Commentary Magazine

The Truth about March 14

The “March 14” movement is a political vehicle for Lebanon’s liberals, democrats, free-market capitalists, human rights activists, and those who want an exit from the seemingly endless war with the “Zionist entity.” Unfortunately, that is not all it is. It’s also a political vehicle for hard-line Sunni Arab Nationalists and other political retrogrades who only oppose Hezbollah and the Syrian Baath regime because they hate Shias and Alawites as much as they hate Jews.

My colleague Noah Pollak is rightly horrified by the death worship on display in Beirut this week after Israel released the child-murdering terrorist ghoul Samir Kuntar to Hezbollah in exchange for the dead bodies of two kidnapped soldiers. “Lebanon’s March 14th movement cast itself into an abyss of moral depravity that the bloc’s supporters — myself included — never thought possible,” he wrote. I’m sorry to say this–I’m a March 14 supporter, too–but I’m a bit less surprised, if not less repulsed, by this recent turn of events.

Such March 14 stalwarts as Lebanese Prime Minister Fouad Seniora and Druze leader Walid Jumblatt participated in the gruesome festivities and gave Kuntar–who smashed in the head of a four year-old girl on a rock after murdering her father in front of her–a warm hero’s welcome.

I don’t know if Seniora and Jumblatt sincerely believe Kuntar is a hero for those deeds. Frankly, I doubt it. He won’t be joining the March 14 movement. There is no question that he belongs to the “March 8” bloc led by Hezbollah, and that he will be perfectly willing to murder the children of the “wrong” kind of Lebanese when civil and sectarian violence explodes in his country again.

But Seniora and Jumblatt feel they have to triangulate, so to speak, and publicly throw their support behind a man who is their enemy because he is also Israel’s enemy. Anti-Zionism trumps everything, even in Lebanon where the violent Jew-hatred endemic to the modern Middle East is weaker than it is most other places.

I didn’t exactly see this coming, but I probably should have. My first trip to Lebanon was shortly after March 14, 2005 – the date that gave Lebanon’s revolutionary anti-Syrian and anti-Hezbollah movement its name. Around a million Lebanese citizens, a quarter of the entire population, demonstrated in downtown Beirut’s Martyr’s Square and demanded the immediate evacuation of the occupying Syrian military after the assassination of former Prime Minister Rafik Hariri. Hundreds of activists then built a tent city in the square, and they steadfastly refused to leave before the Syrian soldiers and intelligence agents were out.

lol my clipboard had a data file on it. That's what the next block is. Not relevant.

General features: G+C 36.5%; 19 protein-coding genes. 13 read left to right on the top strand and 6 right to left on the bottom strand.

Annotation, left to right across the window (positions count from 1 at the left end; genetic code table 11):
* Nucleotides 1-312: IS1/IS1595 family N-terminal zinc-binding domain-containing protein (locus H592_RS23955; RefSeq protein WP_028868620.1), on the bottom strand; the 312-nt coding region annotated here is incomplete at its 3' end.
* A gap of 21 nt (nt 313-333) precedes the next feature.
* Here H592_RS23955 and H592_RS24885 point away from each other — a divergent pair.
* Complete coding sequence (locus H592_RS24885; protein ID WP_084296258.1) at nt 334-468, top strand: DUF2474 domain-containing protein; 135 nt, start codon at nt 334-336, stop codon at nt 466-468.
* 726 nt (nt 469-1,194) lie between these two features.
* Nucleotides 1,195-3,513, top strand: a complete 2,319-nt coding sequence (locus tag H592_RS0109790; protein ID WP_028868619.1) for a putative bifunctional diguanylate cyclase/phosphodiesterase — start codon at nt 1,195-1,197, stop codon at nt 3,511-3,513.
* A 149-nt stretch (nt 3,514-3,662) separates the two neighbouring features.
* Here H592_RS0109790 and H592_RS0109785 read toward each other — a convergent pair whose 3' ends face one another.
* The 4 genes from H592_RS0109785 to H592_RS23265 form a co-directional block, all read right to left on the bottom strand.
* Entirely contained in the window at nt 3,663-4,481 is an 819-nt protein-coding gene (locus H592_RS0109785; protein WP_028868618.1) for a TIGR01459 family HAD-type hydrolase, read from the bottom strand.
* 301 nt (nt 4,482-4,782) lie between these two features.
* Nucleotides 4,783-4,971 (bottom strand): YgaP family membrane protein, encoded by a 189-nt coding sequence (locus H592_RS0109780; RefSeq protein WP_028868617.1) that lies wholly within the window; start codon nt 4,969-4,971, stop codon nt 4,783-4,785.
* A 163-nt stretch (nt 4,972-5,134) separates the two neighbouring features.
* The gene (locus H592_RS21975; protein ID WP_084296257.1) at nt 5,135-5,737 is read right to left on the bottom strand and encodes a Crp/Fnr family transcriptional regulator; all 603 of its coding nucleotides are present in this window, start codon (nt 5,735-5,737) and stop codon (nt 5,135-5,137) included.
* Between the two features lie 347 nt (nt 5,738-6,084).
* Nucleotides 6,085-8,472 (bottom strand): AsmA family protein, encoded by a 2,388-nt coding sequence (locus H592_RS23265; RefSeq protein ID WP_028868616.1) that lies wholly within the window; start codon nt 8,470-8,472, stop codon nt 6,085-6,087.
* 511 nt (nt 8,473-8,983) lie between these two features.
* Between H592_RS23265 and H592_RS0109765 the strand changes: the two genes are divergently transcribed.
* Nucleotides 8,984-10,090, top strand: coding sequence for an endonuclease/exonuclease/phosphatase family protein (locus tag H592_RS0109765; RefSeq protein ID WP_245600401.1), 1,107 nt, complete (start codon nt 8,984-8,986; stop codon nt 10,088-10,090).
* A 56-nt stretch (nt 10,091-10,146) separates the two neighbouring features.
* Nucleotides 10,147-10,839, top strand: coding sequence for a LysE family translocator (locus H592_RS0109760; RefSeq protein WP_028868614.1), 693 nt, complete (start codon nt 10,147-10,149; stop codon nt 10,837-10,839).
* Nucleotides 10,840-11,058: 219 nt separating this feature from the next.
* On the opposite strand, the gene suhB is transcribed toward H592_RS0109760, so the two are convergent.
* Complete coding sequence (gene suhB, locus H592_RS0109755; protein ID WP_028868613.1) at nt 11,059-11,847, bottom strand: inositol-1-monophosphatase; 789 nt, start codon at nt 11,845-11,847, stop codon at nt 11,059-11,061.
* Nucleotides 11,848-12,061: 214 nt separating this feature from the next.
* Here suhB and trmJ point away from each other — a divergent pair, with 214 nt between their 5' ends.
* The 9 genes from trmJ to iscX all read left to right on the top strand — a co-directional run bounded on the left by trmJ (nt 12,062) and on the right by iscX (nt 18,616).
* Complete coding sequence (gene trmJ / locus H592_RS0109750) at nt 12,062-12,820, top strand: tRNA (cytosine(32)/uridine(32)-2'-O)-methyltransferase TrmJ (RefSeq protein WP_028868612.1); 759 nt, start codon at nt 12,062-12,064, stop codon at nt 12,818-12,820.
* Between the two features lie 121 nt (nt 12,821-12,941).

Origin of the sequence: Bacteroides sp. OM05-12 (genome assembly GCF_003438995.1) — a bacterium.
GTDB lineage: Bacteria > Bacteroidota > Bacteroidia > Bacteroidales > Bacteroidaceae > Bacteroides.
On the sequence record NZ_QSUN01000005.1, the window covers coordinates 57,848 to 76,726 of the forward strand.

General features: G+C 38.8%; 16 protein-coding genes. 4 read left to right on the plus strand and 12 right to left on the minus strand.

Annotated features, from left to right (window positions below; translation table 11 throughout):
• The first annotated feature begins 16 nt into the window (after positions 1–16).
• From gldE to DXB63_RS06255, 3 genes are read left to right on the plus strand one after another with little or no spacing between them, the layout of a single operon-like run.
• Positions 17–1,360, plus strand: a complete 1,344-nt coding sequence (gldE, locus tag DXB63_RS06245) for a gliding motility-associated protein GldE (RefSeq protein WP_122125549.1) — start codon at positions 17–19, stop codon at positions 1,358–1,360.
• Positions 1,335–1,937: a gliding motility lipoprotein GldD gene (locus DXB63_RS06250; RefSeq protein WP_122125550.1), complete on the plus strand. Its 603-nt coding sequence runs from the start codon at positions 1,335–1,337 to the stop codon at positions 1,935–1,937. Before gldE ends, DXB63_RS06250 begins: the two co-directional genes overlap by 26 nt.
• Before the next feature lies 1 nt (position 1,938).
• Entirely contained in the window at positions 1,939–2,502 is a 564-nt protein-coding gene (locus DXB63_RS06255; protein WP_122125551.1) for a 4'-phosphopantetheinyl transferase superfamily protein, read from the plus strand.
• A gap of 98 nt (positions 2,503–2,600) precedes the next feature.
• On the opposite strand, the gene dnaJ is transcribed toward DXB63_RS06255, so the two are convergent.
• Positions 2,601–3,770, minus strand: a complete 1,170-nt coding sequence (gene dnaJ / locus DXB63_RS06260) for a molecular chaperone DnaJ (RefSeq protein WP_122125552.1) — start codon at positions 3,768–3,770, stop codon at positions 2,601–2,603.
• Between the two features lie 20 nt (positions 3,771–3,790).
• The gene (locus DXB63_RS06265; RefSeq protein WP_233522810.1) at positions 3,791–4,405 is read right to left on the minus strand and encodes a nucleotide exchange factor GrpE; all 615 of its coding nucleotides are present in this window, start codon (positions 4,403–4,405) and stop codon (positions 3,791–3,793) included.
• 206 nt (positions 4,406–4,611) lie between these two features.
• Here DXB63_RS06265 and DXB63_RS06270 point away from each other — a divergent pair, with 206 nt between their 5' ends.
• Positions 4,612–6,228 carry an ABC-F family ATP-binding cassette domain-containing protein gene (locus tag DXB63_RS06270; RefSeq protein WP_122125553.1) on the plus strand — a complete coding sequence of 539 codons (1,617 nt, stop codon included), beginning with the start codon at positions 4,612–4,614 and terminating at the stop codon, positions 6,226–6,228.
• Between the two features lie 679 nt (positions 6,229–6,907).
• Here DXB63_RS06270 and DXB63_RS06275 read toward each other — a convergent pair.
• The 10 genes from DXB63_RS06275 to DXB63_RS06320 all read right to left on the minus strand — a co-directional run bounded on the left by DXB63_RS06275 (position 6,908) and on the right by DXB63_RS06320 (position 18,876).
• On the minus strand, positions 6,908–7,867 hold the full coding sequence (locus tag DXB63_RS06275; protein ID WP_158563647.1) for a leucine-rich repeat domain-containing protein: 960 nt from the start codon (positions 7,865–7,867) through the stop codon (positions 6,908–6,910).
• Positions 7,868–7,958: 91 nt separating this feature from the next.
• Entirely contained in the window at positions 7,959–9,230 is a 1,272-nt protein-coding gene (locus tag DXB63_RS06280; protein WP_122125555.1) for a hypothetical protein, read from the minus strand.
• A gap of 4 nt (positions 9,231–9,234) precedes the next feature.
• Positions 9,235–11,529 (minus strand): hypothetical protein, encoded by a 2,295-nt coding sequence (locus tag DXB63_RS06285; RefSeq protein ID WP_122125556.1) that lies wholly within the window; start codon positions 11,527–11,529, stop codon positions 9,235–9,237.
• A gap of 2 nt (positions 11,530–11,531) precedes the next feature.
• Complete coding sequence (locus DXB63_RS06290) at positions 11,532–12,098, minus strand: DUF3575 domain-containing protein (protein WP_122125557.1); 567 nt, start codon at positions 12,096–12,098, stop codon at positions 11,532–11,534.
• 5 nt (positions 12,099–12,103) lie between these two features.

I visited that tent city almost every day for a month and saw first-hand what that movement was all about. They agreed on only one thing: rule by the Syrian Baath Party was over. There was no consensus whatsoever on anything else. Movements like this are of course bound to expire, and the only reason it hasn’t yet is because Hezbollah is a Syrian proxy militia– which makes the revolution only half finished.

I spoke to just about every type of person imaginable in Beirut’s anti-Syrian tent-city: teenagers who wore Che Guevara t-shirts, human rights lawyers, sectarian Christians who demanded the release of former militia leader Samir Geagea from prison, liberal intellectuals indistinguishable from their Western counterparts, Arab Nationalists who still swoon over Egypt’s Gamal Abdel Nasser, countless Lebanese who opposed Syrian occupation for the same reason they opposed Israel’s, and a handful of die-hards who wanted the American military to park an aircraft carrier in the port city of Jounieh. It seemed that half the people down there thought I worked for the CIA. Some thought that was terrific. One later hoped I would recruit him. Others were suspicious and wary.

It was obvious that this movement had the potential to bring Lebanon out of the darkness once and for all and transform the country into a model for Arab democracy that it once (sort-of) was. Lebanon’s liberal democrats were lucky, I thought, that less democratic-minded Lebanese were willing to more or less follow their lead instead of forming their own stand-alone splinter factions based on outdated and destructive ideas.

What happened this week reveals the limits of that alliance. If internal war begins in earnest again–and it increasingly looks like it will–the alliance likely will rupture and the liberals will find themselves isolated in their own sectarian cantons again as they did during the last civil war.

Two and a half years ago I met the Egyptian blogger known as Big Pharaoh in Cairo. I told him I was disturbed by Egypt’s darkening politics, that his country felt to me like Iran in the 1970s must have felt before the revolution brought Khomeini to power. “You want to feel good?” he said. “You want to be optimistic? Go back to Beirut.”

I don’t think any sensible person would say that anymore.

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